Tuesday, 25 May 2010

Karmapa & Dalai Lama's Travel Restricted

I've just been sent this link from Jenny in Cowes; "His Holiness the 17th Gyalwang Karmapa will address a teaching to the Kagyu sanghas and his students in Europe on Thursday, May 27th 2010 via a Live Webcast.

The teaching will take place starting from 7:00 PM BST. His Holiness will be teaching in Tibetan and live English translation will be provided by Ringu Tulku Rinpoche. The site is http://www.livingthedharma.eu/, apparently the talk will be available for download afterwards.

I'm somewhat bemused by this as the Indian government recently banned the Karmapa from touring nine European countries from May to July for a series of teachings, lectures and initiations. It would seem that the Indian government can only be bowing to pressure from their powerful Chinese neighbour.

Ogyen Trinley Dorje, who was named the Karmapa Lama at the age of 7, is a particular bête noir to the Chinese, who gave him recognition as Tibet's first living Buddha and had hoped to groom him as an influential and patriotic Tibetan leader, giving him gifts including a color television and a car. He ranks as the spiritual leader of the Black Hat sect, one of four major schools of Tibetan Buddhism, behind only the Dalai Lama and Panchen Lama in the Tibetan spiritual hierarchy.

However, to Chinese fury, in December 1999 the Karmapa, then 14, pretended to go into seclusion but instead slipped out a window of the Tsurpu Monastery with a handful of attendants. He began a daring 1,450-kilometer winter trip across some of the most forbidding terrain on the planet by foot, horseback, train and helicopter to Dharamsala, making world headlines and embarrassing Beijing. He was given refugee status by India in 2001.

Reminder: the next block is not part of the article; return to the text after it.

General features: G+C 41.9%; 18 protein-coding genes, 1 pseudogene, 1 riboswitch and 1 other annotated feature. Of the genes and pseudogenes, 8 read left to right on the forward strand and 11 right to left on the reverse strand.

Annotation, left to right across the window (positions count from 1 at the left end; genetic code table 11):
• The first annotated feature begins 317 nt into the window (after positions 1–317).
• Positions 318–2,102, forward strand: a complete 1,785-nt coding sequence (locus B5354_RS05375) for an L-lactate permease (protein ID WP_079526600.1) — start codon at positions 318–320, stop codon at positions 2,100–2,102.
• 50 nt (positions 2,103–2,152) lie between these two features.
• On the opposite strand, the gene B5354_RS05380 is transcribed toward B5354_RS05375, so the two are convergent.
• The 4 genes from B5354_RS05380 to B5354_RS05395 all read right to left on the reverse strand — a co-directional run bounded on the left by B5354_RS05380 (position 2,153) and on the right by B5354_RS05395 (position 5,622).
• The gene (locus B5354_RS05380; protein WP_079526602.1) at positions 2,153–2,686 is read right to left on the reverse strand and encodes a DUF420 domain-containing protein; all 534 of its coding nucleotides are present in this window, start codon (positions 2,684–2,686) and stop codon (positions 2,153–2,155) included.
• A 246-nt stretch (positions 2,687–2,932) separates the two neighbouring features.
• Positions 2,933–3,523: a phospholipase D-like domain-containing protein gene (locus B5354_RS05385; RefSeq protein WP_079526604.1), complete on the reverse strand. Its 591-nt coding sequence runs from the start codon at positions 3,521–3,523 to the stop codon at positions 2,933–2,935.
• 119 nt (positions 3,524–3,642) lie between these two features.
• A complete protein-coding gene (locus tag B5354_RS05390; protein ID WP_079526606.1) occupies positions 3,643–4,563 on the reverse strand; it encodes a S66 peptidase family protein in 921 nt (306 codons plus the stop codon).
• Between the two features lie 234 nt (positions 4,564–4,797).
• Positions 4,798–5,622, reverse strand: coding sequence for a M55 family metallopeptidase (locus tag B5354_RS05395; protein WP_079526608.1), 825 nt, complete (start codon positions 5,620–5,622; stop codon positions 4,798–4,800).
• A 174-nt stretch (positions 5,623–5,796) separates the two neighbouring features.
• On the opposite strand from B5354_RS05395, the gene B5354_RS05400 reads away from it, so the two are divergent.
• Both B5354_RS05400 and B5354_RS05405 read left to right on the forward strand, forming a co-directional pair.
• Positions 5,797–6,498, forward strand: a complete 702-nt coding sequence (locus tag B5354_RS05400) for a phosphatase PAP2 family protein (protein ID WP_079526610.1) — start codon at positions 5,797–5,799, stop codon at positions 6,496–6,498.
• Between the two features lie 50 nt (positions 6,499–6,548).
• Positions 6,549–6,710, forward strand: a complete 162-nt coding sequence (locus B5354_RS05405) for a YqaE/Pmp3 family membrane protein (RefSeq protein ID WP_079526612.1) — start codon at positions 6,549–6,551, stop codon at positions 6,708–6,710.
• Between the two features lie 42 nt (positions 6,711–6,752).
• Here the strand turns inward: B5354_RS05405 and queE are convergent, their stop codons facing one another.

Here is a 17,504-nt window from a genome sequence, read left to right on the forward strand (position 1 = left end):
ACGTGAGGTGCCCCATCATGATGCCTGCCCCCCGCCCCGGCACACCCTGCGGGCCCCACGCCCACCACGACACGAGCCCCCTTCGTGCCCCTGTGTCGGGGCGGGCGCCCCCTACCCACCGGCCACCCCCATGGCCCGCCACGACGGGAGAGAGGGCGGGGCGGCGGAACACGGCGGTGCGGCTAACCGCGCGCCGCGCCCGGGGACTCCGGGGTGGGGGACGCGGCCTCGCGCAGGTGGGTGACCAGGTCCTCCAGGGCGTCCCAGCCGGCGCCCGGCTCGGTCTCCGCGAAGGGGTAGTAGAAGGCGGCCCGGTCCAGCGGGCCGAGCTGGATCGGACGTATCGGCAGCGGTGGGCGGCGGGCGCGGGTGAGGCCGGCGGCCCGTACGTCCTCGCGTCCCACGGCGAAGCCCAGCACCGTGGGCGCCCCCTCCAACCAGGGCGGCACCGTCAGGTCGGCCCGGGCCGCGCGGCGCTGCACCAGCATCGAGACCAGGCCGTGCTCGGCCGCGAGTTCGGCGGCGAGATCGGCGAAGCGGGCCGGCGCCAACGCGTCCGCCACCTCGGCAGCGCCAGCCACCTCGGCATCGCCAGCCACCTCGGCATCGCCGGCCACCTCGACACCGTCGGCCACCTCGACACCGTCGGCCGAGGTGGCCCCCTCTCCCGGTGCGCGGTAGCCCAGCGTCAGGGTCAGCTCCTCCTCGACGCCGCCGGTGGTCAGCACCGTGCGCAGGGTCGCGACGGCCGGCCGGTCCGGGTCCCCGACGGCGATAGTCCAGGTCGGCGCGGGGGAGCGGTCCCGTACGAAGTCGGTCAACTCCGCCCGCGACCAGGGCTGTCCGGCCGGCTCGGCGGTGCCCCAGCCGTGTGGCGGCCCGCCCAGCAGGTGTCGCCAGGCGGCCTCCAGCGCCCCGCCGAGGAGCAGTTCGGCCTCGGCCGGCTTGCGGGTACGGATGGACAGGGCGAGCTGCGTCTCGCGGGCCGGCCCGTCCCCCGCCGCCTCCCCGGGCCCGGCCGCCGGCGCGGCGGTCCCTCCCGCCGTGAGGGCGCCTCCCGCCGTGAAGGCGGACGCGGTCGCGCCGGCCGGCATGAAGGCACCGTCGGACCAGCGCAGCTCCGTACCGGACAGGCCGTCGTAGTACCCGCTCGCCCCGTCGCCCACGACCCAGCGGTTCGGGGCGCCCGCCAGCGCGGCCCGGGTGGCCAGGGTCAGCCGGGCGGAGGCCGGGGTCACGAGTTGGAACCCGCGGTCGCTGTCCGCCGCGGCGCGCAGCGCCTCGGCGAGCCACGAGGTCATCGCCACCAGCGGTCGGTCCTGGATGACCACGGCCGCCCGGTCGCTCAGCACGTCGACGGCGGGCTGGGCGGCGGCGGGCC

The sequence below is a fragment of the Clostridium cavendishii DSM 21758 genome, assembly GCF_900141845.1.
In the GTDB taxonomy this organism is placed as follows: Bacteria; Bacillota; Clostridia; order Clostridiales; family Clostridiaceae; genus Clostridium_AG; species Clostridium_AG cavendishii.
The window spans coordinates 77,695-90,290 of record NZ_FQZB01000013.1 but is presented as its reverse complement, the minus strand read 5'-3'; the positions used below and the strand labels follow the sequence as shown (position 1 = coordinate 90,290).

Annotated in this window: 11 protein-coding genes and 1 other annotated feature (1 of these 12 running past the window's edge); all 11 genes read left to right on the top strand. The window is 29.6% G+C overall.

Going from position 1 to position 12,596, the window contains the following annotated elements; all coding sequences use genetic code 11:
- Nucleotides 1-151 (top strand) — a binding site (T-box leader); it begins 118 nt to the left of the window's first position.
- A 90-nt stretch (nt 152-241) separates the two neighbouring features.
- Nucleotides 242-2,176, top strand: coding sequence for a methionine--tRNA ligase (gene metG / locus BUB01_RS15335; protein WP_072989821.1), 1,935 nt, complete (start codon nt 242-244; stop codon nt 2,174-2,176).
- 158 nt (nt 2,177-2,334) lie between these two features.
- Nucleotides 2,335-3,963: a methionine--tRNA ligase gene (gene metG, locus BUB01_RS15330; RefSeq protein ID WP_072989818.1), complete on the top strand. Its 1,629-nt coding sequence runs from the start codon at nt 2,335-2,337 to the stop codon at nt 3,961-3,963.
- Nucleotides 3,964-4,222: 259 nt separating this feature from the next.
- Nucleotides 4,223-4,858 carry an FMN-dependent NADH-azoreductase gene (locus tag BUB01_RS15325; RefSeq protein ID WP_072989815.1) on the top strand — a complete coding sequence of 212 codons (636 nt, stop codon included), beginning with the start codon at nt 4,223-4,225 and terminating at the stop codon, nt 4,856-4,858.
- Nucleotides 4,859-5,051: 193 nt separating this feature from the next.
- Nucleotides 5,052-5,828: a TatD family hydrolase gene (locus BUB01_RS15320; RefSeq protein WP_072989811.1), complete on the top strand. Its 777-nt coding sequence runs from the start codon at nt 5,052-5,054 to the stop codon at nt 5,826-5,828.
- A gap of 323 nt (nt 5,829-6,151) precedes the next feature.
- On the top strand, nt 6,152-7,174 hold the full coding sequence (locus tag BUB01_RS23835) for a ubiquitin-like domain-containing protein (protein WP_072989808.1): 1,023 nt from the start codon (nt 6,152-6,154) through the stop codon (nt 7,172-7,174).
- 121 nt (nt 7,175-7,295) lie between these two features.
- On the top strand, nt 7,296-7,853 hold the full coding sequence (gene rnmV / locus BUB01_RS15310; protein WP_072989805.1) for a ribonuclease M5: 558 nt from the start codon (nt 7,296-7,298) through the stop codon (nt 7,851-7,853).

I can only assume that the power of the web has thwarted yet another authoritarian, anti-democratic move by the Chinese to suppress free Tibetan views.

Unfortunately Chinese pressure and intimidation has successfully forced the Thai government to refuse an entry visa for the Dalai Lama. “His Holiness the Dalai Lama last visited Thailand in 1993 when a group of Nobel Peace laureates held a solidarity meeting for fellow Nobel laureate Aung San Suu Kyi,” Tenzin Taklha said. “Since then, His Holiness has not been able to visit Thailand because of the refusal of the necessary visa from the Thai government, for reasons known to them.” China is one of Thailand's largest trading partners.
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